“Need for closure” first coined by the social psychologist Arie Kurglanski in the 1990s refers to a framework for decision-making that allows us to resolve ambiguity, obtain clarity and achieve serenity. Obtaining closure means knowing why something ended, and no longer feeling any emotional distress associated with the event. This is oftentimes not something that can be easily achieved during a relationship break-down. Within the period of that phone call, dreaded conversation or the split-second of reading a sent text (or even being ghosted!), your world could metaphorically fall apart, and your mind begins searching for reasons as to why and how this even happened.
The need for closure can be explained by several cognitive phenomena. Firstly, a relationship breakdown results in cognitive dissonance – that is, the sharp contrast between what you thought you knew (e.g., loving relationship, being a ‘significant other’) to the sudden reality of your new single status. The disparity between both realities is oftentimes very jarring which leads to the search for answers and meaning. Our tolerance or intolerance for uncertainty and ambiguity is a second cognitive factor at play as we try to make sense of what has just happen, why did the relationship end, and there is the need to understand if the relationship was truly significant or special, and for ourselves to be validated. Individuals who report a greater need for order and predictability usually report more emotional distress than those more comfortable with ambiguity and the sense of not-knowing.
Relationship dissolution results in a chasm where our lives as we knew it once stood, and we often feel bereft. Yet this makes perfect sense when we think of how much of our lives were previously entwined with that of a significant loved one – your sense of self, your friendship groups, maybe you were close to each other’s family, or were perhaps cohabiting or planning the rest of your lives together when that relationship bombshell goes off. Our self-concept takes a real hit when the relationship ends, especially if there had been self-expansion or a sense of growth as the result of being in a relationship with someone else. The loss of sense of self can result in a sense of loss of control, and achieving that closure becomes the way to feel more in control.
In trying to achieve closure, it can be useful to ask ourselves:
What did this relationship mean to me, and therefore what does the end of the relationship signify, and to grieve for that.
The dissolution of any relationship, no matter how welcomed, is tinged with sadness due to the loss of an attachment relationship. Giving yourself time to grieve and not judging yourself for that is important for recovering from a relationship break-up. Take your time to heal from those losses.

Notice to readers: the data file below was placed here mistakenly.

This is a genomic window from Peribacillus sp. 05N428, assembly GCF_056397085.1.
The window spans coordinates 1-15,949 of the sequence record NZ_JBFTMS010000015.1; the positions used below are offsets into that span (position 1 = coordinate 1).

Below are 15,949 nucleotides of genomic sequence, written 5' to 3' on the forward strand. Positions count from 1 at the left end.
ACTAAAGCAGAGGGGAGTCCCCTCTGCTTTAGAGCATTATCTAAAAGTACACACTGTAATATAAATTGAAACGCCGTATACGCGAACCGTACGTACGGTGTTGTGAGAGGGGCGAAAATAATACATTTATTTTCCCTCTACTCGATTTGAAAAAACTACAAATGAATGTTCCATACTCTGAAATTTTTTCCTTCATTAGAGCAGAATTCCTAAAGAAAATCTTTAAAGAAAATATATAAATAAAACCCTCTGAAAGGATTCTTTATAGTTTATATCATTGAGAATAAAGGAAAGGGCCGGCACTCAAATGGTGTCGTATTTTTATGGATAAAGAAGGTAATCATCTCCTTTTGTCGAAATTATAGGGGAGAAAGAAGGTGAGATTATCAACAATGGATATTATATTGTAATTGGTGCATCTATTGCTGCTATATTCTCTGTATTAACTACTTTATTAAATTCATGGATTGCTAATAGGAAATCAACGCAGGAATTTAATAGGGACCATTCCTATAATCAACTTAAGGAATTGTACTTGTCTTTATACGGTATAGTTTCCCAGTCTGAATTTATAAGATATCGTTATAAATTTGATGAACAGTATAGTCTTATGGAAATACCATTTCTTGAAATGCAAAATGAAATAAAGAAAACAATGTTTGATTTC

Acknowledging that the dissolution of a relationship is never one party’s fault – rather it is a combination of you, me, and the dynamics that take place between us and with our environments.
Research has shown that negative beliefs about the self and cognitions reflecting self-blame were the strongest correlates of break-up related emotional distress. Recognising that it is not “all my fault” allows us to begin to repair that self-narrative and rebuild our self-identity, even though it can be hard especially when it was the other party who broke it off first.
Look for patterns in my relationship history and reflect if these patterns might be getting in the way of finding sustainable love, and learn from those experiences
Oftentimes the lack of closure results in us wanting to make things different, to figure out why the relationship ended, and blaming ourselves paradoxically gives us that. Looking for these patterns in a more wholistic manner can be an alternative for repairing that cognitive dissonance and can help us not only begin to make sense of the relationship dissolution, but also to begin to feel more in control, and therefore in a position wherein we can begin to make a difference for ourselves and to plan our lives, rather than to figure out what it was that we may have done.
Finally, find purpose in the pain.
Research has indicated that when people adopt ‘redemptive appraisals’ or positive appraisals to negative situations, they reported reduced emotional distress. However, this effect was cumulative and occurs over time. Hence, while it is essential to give ourselves time, it is just as important that we reappraise the situations and reappraise ourselves, and to make meaning of what happened in the way that makes sense and allows us to begin to see that silver lining.
Fortunately, research has also shown that we get better at choosing partners with age.
Boelen, P., & Reijntjes, A. H. A. (2013). Negative cognitions in emotional problems following romantic relationship break-ups. Stress and Health, 25(1), 11-19. https://doi.org/10.1002/smi.1219
Harman, J. J. (2013, October 21). “I need closure!” Why it is not possible to get it. Luvze. https://www.luvze.com/i-need-closure-why-it-is-not-possible-to-get-it/
Lewandowski, G. W. Jr., Aron, A., Bassis, S., & Kunak, J. (2006). Losing a self-expanding relationship: Implications for the self-concept. Personal Relationships, 13, 317-331.
Ramsden, P. (2018, October 9). The psychology of closure – and why some need it more than others. The Conversation. https://theconversation.com/the-psychology-of-closure-and-why-some-need-it-more-than-others-104159
Slotter, E. B., & Ward, D. E. (2014). Finding the silver lining: The relative roles of cognitive appraisals in individuals’ emotional distress after the end of a romantic relationship. Journal of Social and Personal Relationships,32(6), 737-756. https://doi.org/10.1177/0265407514546978